Magazine article The Christian Century

Year of the Locust

Magazine article The Christian Century

Year of the Locust

Article excerpt

THIRTY-FOUR AND 17 summers ago, when the Marty family ate dinner on our Victorian porch, we sometimes had to move back indoors because we couldn't hear ourselves speak. The cicadas, which we called "17-year locusts," were back. They are returning again this year, and have been sighted and heard as far west as Indiana. Though they have not yet afflicted us, they have raised my curiosity.

Secular scientists know much, but not nearly enough, about them. In the New York Times (April 4), Henry Fountain reported on Brood X, five billion of which rose from their nymphal graves 17 years ago and beset Cincinnati. Biologist Gene Kritsky says that "their whole survival strategy is based on satiating predators; ... there's safety in numbers." Predators can't eat them all, so some of those sex-maniac, noisemaking males are able to mate before they die. Kritsky records their sounds and hears some "softly intoning the word 'pharaoh.'"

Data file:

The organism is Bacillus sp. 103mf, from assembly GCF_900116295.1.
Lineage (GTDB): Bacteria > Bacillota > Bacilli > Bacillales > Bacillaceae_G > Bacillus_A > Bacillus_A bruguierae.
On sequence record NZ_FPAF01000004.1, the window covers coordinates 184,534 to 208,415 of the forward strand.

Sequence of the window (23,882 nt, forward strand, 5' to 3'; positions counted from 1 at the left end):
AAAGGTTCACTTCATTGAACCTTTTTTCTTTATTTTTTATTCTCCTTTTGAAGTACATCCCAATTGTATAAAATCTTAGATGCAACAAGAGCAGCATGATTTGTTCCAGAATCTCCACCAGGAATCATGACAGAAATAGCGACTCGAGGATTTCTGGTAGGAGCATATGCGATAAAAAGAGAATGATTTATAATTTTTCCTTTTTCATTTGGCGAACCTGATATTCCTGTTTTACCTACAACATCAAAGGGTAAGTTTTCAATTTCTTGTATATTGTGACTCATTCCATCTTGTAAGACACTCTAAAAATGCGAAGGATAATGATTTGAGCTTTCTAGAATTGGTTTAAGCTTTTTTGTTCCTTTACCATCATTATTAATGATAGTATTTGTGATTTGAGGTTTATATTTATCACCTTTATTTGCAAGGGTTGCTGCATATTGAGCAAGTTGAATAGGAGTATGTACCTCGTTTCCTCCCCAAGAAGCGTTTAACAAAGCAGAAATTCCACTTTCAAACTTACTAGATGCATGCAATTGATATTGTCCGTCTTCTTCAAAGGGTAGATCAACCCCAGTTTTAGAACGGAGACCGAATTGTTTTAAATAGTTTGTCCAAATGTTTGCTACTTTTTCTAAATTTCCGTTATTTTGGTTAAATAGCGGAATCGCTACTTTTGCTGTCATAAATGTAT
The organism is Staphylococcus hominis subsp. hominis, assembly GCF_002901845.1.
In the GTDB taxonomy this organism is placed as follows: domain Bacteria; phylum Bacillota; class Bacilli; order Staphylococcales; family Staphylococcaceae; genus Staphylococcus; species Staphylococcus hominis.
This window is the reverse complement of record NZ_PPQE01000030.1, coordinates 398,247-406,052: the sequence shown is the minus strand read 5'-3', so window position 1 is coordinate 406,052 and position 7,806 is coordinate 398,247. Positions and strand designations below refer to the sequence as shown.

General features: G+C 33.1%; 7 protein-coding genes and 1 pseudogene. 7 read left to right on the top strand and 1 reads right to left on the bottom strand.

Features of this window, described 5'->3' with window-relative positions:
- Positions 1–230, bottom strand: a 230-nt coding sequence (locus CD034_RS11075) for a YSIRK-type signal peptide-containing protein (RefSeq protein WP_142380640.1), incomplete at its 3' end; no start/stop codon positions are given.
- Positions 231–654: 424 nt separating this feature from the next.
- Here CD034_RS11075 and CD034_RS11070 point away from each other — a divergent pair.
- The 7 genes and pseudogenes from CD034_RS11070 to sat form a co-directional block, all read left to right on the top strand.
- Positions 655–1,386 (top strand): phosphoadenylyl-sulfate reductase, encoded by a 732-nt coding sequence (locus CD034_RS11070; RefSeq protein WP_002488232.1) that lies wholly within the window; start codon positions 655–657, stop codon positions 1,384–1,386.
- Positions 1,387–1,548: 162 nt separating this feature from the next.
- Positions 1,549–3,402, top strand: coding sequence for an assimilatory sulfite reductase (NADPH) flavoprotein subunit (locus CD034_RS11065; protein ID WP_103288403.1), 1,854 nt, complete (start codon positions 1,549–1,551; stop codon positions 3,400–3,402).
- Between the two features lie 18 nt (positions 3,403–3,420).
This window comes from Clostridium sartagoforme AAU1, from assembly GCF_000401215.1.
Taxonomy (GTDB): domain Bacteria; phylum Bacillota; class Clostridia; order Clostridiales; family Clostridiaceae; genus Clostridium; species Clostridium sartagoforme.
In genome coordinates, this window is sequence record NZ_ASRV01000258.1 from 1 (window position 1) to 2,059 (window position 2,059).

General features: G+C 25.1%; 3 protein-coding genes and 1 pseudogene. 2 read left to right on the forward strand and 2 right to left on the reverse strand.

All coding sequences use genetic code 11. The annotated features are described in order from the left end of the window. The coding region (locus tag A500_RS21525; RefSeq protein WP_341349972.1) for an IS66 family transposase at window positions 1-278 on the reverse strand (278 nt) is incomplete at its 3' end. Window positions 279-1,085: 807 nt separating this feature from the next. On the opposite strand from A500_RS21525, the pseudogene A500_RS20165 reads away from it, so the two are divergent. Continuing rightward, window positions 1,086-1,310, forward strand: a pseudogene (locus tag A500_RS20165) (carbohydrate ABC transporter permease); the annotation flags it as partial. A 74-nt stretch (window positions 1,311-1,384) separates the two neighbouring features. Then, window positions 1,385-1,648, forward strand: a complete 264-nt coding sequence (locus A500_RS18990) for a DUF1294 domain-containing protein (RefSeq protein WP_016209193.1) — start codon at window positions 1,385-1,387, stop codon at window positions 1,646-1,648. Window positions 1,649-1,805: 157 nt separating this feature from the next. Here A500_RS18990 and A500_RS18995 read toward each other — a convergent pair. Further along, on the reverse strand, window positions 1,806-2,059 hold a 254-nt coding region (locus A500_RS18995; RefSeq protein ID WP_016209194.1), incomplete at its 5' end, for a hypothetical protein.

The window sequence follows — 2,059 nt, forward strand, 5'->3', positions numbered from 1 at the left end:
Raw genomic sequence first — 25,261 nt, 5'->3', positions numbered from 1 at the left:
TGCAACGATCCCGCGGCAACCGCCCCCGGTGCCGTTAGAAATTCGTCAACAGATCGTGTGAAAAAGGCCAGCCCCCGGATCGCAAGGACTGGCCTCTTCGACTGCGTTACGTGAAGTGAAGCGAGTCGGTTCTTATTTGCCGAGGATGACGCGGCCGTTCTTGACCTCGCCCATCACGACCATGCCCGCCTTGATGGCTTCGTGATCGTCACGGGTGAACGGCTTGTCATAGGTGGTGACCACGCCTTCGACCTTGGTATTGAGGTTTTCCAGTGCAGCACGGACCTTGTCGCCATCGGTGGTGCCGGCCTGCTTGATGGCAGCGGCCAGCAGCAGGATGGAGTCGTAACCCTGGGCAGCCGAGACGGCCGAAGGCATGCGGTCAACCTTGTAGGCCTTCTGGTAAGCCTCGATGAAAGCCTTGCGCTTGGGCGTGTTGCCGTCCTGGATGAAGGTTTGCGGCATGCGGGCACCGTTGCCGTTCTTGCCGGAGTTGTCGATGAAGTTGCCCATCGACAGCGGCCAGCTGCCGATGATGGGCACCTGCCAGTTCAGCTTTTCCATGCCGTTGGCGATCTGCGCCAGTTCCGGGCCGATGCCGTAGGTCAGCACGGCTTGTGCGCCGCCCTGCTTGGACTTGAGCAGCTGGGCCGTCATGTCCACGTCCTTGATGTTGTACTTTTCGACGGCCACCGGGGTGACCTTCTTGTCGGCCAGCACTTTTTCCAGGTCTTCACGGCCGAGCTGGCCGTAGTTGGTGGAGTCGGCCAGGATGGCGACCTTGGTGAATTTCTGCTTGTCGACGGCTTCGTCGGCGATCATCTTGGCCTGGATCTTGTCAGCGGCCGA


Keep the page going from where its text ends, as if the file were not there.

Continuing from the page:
Their "predator satiation" policy depends upon their prime-numbered life cycles. They throw other number-favoring predators off their trail. So thinks Glenn Webb of Vanderbilt University (Economist, May 8). But enough of these scientists. Let's get to the truth.

How do I know the truth? From the Bible, of course. For one thing, the Bible has a thing about the number 17. The Fourth Gospel specifies that Peter and others caught 153 fish. 153? Make a triangle of dots, with 17 in each arm. Fill it all in with dots (next triangle with 16 each, etc.). See? You'll end up with 153.

Genesis 37:2 specifies that tattler Joseph was 17 when his brothers shipped him off to Pharaoh-land, where, later, locusts were one of the ten plagues. How do we know that those locusts were the same as our cicadas? We biblical scholars know this from the records of the 17-year reign of Rehoboam (2 Chron. …

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